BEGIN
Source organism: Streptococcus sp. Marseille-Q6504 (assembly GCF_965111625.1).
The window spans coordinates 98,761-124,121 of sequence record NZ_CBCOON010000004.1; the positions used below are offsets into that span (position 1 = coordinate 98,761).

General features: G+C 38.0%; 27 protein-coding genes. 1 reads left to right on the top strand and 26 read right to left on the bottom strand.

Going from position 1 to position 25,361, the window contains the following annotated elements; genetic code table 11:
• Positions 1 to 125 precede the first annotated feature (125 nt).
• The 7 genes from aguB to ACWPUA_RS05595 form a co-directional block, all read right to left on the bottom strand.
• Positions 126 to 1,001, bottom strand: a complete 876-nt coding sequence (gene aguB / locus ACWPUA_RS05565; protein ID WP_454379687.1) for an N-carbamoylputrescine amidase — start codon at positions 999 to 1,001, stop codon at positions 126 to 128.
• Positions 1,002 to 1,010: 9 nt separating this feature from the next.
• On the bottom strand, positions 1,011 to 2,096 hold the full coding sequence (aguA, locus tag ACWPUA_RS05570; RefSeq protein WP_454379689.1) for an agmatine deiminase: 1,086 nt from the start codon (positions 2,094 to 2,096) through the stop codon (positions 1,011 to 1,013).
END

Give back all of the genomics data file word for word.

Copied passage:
Source organism: Streptococcus sp. Marseille-Q6504 (assembly GCF_965111625.1).
The window spans coordinates 98,761-124,121 of sequence record NZ_CBCOON010000004.1; the positions used below are offsets into that span (position 1 = coordinate 98,761).

General features: G+C 38.0%; 27 protein-coding genes. 1 reads left to right on the top strand and 26 read right to left on the bottom strand.

Going from position 1 to position 25,361, the window contains the following annotated elements; genetic code table 11:
• Positions 1 to 125 precede the first annotated feature (125 nt).
• The 7 genes from aguB to ACWPUA_RS05595 form a co-directional block, all read right to left on the bottom strand.
• Positions 126 to 1,001, bottom strand: a complete 876-nt coding sequence (gene aguB / locus ACWPUA_RS05565; protein ID WP_454379687.1) for an N-carbamoylputrescine amidase — start codon at positions 999 to 1,001, stop codon at positions 126 to 128.
• Positions 1,002 to 1,010: 9 nt separating this feature from the next.
• On the bottom strand, positions 1,011 to 2,096 hold the full coding sequence (aguA, locus tag ACWPUA_RS05570; RefSeq protein WP_454379689.1) for an agmatine deiminase: 1,086 nt from the start codon (positions 2,094 to 2,096) through the stop codon (positions 1,011 to 1,013).